19 February 1916: Arsenal’s player tragically dies during a game

Bob Benson tragically died aged 33 on this day during a wartime game at Highbury on this day.  He had arrived as a spectator but was persuaded to play as Arsenal were a man short.

Robert William Benson, known as “Bob” was born in Whitehaven in Cumbria on 9 February 1883.

His first club is recorded as Shankhouse of the Northern Alliance, and then Shalwell (a district near Newcastle – although I can find no record of the club), and Wikipedia suggests that at the same time he worked as a coal-miner.  He signed as a professional for Newcastle in 1902.

He played only one game for Newcastle (v Liverpool) and left for Southern League Southampton in 1904 for a fee of £150, playing for the club for the first time on 1 October 1904 in a draw with Brighton.

Descriptions of him include “snuffing out [the opposition’s] moves with his sense of anticipation“.

He was also given the job of taking penalties, and clearly had a great sense of humour since he apparently adopted the process of running the full length of the pitch before kicking the ball.  But unfortunately, the joke turned a little sour as he kept missing, and so was relieved of his duty as penalty taker after a while.

He played 19 times for Southampton before leaving to move to Sheffield United (then in the First Division) for a fee once again of £150.

This time he did stay – for eight years.  He also got his penalty taking sorted for he scored 20 during his time in Yorkshire ,playing for them 283 times.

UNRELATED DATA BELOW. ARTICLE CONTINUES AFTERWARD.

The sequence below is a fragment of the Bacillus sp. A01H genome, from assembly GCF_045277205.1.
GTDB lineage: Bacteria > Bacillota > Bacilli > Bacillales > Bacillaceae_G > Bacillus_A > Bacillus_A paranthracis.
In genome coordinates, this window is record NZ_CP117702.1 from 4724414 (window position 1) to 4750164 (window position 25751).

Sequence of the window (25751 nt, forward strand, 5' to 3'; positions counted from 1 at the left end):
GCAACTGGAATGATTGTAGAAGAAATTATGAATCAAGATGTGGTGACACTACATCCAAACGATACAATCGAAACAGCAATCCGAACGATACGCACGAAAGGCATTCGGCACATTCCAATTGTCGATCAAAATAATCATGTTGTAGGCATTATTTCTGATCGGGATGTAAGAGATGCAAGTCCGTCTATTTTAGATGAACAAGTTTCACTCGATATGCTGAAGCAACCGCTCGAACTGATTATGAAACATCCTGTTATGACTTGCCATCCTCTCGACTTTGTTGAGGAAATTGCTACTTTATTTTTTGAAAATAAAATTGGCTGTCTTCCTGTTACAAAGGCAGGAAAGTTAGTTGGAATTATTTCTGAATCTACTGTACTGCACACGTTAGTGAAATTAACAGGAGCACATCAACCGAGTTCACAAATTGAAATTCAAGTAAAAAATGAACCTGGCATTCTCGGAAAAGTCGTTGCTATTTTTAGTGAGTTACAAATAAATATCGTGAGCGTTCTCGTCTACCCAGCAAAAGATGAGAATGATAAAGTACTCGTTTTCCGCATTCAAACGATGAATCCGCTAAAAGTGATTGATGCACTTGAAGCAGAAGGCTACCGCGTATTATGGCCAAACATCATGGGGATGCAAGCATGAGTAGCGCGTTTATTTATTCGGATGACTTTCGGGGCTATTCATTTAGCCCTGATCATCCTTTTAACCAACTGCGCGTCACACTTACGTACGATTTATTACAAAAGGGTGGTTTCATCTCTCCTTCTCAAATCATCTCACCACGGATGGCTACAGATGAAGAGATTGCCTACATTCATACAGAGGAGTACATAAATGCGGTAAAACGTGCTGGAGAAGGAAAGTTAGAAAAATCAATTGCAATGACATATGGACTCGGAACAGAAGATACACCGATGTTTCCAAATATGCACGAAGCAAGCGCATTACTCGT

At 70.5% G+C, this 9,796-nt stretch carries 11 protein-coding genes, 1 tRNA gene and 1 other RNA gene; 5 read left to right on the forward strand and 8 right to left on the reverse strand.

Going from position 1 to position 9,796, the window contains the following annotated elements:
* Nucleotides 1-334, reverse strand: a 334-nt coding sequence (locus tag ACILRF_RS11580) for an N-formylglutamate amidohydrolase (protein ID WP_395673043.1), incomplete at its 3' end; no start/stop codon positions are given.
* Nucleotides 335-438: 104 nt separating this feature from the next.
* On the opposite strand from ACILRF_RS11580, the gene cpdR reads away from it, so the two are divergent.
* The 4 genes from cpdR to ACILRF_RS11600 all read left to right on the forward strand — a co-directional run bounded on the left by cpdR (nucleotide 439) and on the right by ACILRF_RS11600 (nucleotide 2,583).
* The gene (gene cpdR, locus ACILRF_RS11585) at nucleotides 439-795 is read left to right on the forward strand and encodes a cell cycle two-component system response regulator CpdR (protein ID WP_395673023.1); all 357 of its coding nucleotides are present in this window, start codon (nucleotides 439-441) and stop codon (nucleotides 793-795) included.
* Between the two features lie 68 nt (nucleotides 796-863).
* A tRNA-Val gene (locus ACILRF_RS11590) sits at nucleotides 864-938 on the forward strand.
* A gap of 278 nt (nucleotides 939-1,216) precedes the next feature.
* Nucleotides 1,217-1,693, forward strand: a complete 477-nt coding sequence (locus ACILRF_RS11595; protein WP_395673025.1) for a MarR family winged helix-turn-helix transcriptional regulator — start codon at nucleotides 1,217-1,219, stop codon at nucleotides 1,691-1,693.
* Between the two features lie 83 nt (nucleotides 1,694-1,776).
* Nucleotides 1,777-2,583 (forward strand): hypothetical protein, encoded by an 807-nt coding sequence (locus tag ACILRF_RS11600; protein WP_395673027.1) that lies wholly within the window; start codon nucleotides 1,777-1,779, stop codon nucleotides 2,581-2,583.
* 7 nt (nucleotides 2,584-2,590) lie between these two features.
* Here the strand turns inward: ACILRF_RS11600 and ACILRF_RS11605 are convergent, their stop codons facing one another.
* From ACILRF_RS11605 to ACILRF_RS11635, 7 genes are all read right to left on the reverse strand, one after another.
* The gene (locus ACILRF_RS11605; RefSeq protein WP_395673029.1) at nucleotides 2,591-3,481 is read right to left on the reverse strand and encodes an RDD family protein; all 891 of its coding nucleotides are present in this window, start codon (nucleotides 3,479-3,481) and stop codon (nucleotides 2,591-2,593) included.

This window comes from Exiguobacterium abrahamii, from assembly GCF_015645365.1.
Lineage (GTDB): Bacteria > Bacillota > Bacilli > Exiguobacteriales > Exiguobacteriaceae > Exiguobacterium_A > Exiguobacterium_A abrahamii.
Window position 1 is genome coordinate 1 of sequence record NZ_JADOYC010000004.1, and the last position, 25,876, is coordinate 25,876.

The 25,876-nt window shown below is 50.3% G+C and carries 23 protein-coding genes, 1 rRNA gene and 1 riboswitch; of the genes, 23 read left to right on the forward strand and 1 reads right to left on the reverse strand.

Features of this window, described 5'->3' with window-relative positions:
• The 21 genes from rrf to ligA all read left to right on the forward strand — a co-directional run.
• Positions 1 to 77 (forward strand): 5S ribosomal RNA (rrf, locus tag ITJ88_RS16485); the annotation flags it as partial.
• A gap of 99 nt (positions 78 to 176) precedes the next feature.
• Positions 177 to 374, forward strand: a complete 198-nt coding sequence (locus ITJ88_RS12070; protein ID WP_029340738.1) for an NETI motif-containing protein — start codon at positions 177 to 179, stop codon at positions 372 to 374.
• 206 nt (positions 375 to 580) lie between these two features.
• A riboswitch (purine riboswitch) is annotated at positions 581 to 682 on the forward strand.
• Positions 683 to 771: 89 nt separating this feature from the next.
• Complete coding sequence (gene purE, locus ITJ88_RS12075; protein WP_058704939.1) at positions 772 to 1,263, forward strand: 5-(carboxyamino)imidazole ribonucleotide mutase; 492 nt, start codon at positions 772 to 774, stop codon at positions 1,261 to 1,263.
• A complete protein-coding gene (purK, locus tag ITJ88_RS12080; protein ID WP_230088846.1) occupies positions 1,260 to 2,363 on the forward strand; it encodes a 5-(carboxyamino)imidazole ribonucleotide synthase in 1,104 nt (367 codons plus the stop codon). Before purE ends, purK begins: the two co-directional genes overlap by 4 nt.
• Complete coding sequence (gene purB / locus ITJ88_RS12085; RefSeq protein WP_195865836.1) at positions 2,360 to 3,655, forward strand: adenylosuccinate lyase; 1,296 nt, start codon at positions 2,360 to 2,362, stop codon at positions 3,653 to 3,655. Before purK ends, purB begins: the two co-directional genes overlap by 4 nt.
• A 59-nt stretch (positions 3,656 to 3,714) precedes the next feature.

He also played in the England tour of South Africa in 1910 and for England in a full international in February 1913 against Ireland.

And so to Woolwich Arsenal – whom he joined in November 1913 after the move to the north of the river.  He played away to Bristol City on 29 November 1913.  It was a 1-1 draw in front of a crowd of 15,000.

He played at left back but for the final game of the 1914-15 season (the last match before the war and his last match for the club) he played at centre forward with HE King moving to number 8 in a patchwork end-of-season game. He scored twice in a 7-0 win at Highbury.  (There are suggestions elsewhere that he made a number of appearances at centre forward, but in league terms it was just the one).

The Football League was suspended in 1915 for the duration but The London Combination was created in order to provide some entertainment for those still in the country.  Normal rules of registration etc were abolished and players played where there was a vacancy and a game.

Bob Benson went to work at Royal Arsenal when the league stopped and on 19 February 1916 he went to a London Combination match between Arsenal and Reading at Highbury.  Joe Shaw did not make it to the game, and Benson took his place at the last minute, although he had not been playing since that match against Forest.    He collapsed on the pitch in the second half and died in the changing rooms a little later, of a burst blood vessel.  He was just 33.

It is said he was buried wearing his Arsenal shirt, and a testimonial was held for him against the Rest of London.  5000 turned up and the proceeds went to his widow.

He played 54 first class games for Arsenal over his two second division seasons.

If you are interested there is a lot more about the Arsenal defeat to Walsall, and what happened after, on the Arsenal History Society website.

For thoughts on Arsenal today please see Untold Arsenal

The Arsenal History Society is part of the Arsenal Independent Supporters Association – a body which gives positive support to the club, and has regular meetings with directors and senior officials of the club to represent the views of its members to the club.  You can read more about AISA on its website.

100 Years in the First Division: the absolute complete story of Arsenal’s promotion in 1919.

Henry Norris at the Arsenal:  There is a full index to the series here.

Arsenal in the 1930s: The most comprehensive series on the decade ever

Arsenal in the 1970s: Every match and every intrigue reviewed in detail.

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